I admit it— I don’t like wearing a mask. I particularly disliked wearing a mask until I found one that didn’t fog my glasses. (Grocery shopping was especially frustrating when everything on the shelf was a blur.) I wore a mask wherever I was told I should, and I stayed home except for needed trips to the supermarket or pharmacy.
America was doing a fair job of social distancing, wearing masks, and self-isolating if necessary. Nonetheless, infections, hospitalizations, and deaths increased steadily during the current pandemic until the development and deployment of effective vaccines against the SARS-CoV-2 virus. Those vaccines promised to end the pandemic, though the threat of imported viruses could not easily or quickly be diminished. Nevertheless, President Biden’s Independence Day vaccination target seemed within reach. The CDC’s suggestion that the fully vaccinated could go maskless in most situations promised a return to the normality of the status quo ante.
Just when we were approaching definitive freedom from mask-wearing and COVID-19 anxiety, progress toward universal (or at least widespread) vaccination stalled. A significant segment of the population refused, irrationally, to be vaccinated. Moreover, the CDC’s advice about allowing the fully vaccinated to go maskless seemed to give permission for unvaccinated morons to do the same. Infections, hospitalizations, and deaths are on the rise again, particularly in areas where large majorities are unvaccinated.
In this surprisingly worsening stage of the pandemic, children are going back to school—not virtual school, but real, in-person school. In many districts, school boards are requiring everyone in school buildings to wear masks and for students to be separated as widely as possible. This seems a prudent response to the current state of the pandemic, particularly in light of the fact that many students are not only unvaccinated but also are not yet candidates for vaccination.
On the other hand, in states like Florida and Texas, we find governors issuing edicts banning mask mandates, whether for schools or other establishments. We also are seeing angry parents claiming their rights as parents to send their children to school without masks. The governors, of course, are pandering to their craziest yet politically important constituents. That group includes the angry mothers fighting for their right to send their children into harm’s way.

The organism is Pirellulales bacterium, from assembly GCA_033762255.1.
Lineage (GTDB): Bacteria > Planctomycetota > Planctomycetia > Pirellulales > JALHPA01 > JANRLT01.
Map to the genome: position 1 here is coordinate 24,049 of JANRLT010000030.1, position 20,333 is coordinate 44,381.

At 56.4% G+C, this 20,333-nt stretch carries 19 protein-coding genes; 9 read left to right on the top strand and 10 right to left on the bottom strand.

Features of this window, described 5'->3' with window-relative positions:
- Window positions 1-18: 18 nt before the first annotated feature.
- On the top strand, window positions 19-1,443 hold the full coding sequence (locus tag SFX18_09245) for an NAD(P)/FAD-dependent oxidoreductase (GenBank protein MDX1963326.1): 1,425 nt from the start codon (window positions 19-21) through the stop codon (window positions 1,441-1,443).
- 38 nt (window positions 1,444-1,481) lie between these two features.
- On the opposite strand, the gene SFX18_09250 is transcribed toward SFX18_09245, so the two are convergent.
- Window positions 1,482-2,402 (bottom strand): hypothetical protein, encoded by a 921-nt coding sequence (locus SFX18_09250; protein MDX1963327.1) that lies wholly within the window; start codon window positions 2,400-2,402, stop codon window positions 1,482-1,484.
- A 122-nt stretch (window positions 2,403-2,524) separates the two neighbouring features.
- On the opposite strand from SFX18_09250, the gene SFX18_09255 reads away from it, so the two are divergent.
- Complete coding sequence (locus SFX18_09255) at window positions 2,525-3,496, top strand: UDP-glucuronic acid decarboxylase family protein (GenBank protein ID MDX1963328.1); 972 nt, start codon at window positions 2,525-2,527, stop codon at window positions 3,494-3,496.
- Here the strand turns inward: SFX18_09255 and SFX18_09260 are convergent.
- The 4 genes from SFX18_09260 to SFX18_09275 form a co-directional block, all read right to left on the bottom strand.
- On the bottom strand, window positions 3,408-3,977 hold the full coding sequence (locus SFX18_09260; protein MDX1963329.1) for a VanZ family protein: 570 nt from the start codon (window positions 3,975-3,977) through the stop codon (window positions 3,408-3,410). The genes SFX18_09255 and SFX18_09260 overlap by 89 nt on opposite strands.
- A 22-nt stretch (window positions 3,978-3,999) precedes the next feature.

I am a staunch supporter of allowing people the freedom to be stupid and to act in personally destructive ways. However, a nation is not simply a collection of individuals having no relationship to one another. There are things we must do for the common good, including paying taxes and obeying laws. As a nation, we also act to protect children from danger, even when that danger is presented by a parent. Parents do not own their children as they might a washing machine, and they are not free to expose their children to unnecessary risks. In demanding the right to send children to school without masks, they are exposing not only their own children to potential harm but other children as well. This is not acceptable.
Citizens accept all sorts of “restrictions” on their freedom for the good of all. We obey traffic laws; we wear seatbelts; we pay our debts. Why has wearing a mask become such an intolerable imposition on our free will? We are generally required to wear clothes in public. Is that such a burdensome imposition? It only protects the sensibilities of others. Having to wear a mask can protect the very lives of others. Doesn’t that make wearing a mask even more important than wearing other clothing?
It is unfortunate that, in some circumstances, mask mandates are necessary. But they are.